Some cities provide residents with separate waste bins for biodegradable household garbage. This organic trash is picked up by trucks and taken to a special compost facility. Then compost can then be used to nourish parks and public gardens. Composting is a great way to recycle!

Hazardous Waste

open cans of paint

Some of the things that we can no longer use cannot be recycled, repurposed, or be safely put in the landfill. Old refrigerators, electronics such as computers and mobile phones, and unused paint are unsafe to throw away because they create poisonous chemicals that can get into our drinking water if they were put in a landfill. For this reason, city agencies often collect these types of garbage, and they are sent to special places where they are dismantled. The parts are then safely recycled or disposed of. Paint can be remixed and sold to charities or the chemicals can be reused in other ways.

People need to turn in their hazardous waste when they find it in their homes or garages. Insecticides, cleaning products, weed killers, medications, appliances, some types of light bulbs, and anything that is questionable, should be taken to proper agencies for disposal. They will make sure that it gets taken care of in the correct and proper way.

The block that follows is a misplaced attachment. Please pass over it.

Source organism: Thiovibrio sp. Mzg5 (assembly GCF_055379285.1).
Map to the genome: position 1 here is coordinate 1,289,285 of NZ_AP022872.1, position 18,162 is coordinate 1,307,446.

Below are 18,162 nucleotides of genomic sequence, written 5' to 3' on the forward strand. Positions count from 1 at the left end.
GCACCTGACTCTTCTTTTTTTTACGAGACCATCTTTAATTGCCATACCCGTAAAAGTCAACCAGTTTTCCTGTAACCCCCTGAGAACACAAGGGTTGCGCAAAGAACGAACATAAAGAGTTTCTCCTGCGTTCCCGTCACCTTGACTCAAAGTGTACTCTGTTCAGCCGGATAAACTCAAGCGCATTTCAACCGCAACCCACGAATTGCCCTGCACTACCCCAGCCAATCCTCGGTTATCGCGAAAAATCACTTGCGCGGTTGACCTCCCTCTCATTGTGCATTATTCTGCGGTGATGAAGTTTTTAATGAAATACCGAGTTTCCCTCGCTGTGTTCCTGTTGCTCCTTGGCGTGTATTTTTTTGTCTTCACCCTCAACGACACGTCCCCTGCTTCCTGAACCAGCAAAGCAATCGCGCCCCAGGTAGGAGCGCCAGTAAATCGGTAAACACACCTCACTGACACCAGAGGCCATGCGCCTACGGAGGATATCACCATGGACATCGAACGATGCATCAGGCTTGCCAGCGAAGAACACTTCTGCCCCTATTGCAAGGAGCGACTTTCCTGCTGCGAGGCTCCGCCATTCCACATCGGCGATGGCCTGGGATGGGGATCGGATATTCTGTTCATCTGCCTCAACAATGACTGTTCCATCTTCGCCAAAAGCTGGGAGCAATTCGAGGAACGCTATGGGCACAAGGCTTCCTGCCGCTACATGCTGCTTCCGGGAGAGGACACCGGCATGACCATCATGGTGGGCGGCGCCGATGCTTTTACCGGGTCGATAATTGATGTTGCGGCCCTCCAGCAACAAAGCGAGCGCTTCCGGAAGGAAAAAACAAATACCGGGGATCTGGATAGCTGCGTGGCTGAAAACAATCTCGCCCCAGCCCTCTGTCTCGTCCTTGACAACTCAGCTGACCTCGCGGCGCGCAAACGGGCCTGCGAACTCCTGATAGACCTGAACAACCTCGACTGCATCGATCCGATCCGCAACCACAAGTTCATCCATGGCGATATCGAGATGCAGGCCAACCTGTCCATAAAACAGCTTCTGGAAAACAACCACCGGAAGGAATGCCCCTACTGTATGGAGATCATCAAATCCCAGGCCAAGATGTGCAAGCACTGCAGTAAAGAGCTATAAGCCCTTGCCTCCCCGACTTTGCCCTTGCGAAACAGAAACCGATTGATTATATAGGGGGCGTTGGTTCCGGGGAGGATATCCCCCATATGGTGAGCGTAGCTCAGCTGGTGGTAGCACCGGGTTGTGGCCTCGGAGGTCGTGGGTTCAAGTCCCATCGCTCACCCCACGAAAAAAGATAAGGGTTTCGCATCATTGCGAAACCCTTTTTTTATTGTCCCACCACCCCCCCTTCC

Sewage and Wastewater

bathroom toilet

Another unavoidable aspect of garbage is that all human bodies make waste! That is why there is a bathroom in every house, school, restaurant, and hotel. But where does the waste go when we flush?

In most communities in the United States, human waste heads down a pipe system to the sewage treatment plant. There it is treated to kill bacteria and remove harmful chemicals which can get into the sewer system. Liquid waste is allowed to evaporate, which separates water from the solid waste. The water may be treated further and funneled into the local water system or into a lake or the ocean.

The solid parts are treated and bacteria is encouraged to decompose the waste. Then it is separated further and turned into fertilizer pellets or some other form of useful waste.